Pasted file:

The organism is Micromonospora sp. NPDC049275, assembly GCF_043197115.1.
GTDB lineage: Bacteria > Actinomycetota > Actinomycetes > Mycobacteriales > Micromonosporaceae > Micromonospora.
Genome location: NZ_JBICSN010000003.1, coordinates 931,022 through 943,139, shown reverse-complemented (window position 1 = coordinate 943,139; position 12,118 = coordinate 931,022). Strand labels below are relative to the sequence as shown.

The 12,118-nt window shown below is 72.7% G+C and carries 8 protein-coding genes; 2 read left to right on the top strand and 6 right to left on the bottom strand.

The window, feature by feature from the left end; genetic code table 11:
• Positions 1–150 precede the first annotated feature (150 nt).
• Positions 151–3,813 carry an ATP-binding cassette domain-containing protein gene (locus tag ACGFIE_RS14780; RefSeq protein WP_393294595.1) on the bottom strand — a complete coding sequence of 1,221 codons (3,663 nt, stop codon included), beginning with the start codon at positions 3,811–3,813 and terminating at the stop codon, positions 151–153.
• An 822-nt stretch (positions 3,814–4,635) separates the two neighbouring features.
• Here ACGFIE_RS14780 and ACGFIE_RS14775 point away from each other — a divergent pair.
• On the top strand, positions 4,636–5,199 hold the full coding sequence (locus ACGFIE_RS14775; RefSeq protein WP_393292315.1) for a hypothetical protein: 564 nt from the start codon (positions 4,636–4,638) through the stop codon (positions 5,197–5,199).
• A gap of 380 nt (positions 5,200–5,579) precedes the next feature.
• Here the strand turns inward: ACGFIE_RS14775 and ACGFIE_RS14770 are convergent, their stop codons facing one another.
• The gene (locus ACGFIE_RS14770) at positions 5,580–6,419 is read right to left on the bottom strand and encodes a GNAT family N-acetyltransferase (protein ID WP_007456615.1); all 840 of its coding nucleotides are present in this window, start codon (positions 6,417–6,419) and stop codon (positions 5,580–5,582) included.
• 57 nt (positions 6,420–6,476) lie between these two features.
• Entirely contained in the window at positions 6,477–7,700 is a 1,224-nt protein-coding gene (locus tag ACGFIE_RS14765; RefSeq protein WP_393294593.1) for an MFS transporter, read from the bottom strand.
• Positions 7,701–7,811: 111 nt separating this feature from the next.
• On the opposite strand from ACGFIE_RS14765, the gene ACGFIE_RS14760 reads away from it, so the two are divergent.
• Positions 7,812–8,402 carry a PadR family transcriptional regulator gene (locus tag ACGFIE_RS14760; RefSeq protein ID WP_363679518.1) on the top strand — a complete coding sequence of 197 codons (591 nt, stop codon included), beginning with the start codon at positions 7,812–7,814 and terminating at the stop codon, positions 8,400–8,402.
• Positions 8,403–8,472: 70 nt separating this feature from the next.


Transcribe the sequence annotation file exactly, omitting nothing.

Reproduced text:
The organism is Micromonospora sp. NPDC049275, assembly GCF_043197115.1.
GTDB lineage: Bacteria > Actinomycetota > Actinomycetes > Mycobacteriales > Micromonosporaceae > Micromonospora.
Genome location: NZ_JBICSN010000003.1, coordinates 931,022 through 943,139, shown reverse-complemented (window position 1 = coordinate 943,139; position 12,118 = coordinate 931,022). Strand labels below are relative to the sequence as shown.

The 12,118-nt window shown below is 72.7% G+C and carries 8 protein-coding genes; 2 read left to right on the top strand and 6 right to left on the bottom strand.

The window, feature by feature from the left end; genetic code table 11:
• Positions 1–150 precede the first annotated feature (150 nt).
• Positions 151–3,813 carry an ATP-binding cassette domain-containing protein gene (locus tag ACGFIE_RS14780; RefSeq protein WP_393294595.1) on the bottom strand — a complete coding sequence of 1,221 codons (3,663 nt, stop codon included), beginning with the start codon at positions 3,811–3,813 and terminating at the stop codon, positions 151–153.
• An 822-nt stretch (positions 3,814–4,635) separates the two neighbouring features.
• Here ACGFIE_RS14780 and ACGFIE_RS14775 point away from each other — a divergent pair.
• On the top strand, positions 4,636–5,199 hold the full coding sequence (locus ACGFIE_RS14775; RefSeq protein WP_393292315.1) for a hypothetical protein: 564 nt from the start codon (positions 4,636–4,638) through the stop codon (positions 5,197–5,199).
• A gap of 380 nt (positions 5,200–5,579) precedes the next feature.
• Here the strand turns inward: ACGFIE_RS14775 and ACGFIE_RS14770 are convergent, their stop codons facing one another.
• The gene (locus ACGFIE_RS14770) at positions 5,580–6,419 is read right to left on the bottom strand and encodes a GNAT family N-acetyltransferase (protein ID WP_007456615.1); all 840 of its coding nucleotides are present in this window, start codon (positions 6,417–6,419) and stop codon (positions 5,580–5,582) included.
• 57 nt (positions 6,420–6,476) lie between these two features.
• Entirely contained in the window at positions 6,477–7,700 is a 1,224-nt protein-coding gene (locus tag ACGFIE_RS14765; RefSeq protein WP_393294593.1) for an MFS transporter, read from the bottom strand.
• Positions 7,701–7,811: 111 nt separating this feature from the next.
• On the opposite strand from ACGFIE_RS14765, the gene ACGFIE_RS14760 reads away from it, so the two are divergent.
• Positions 7,812–8,402 carry a PadR family transcriptional regulator gene (locus tag ACGFIE_RS14760; RefSeq protein ID WP_363679518.1) on the top strand — a complete coding sequence of 197 codons (591 nt, stop codon included), beginning with the start codon at positions 7,812–7,814 and terminating at the stop codon, positions 8,400–8,402.
• Positions 8,403–8,472: 70 nt separating this feature from the next.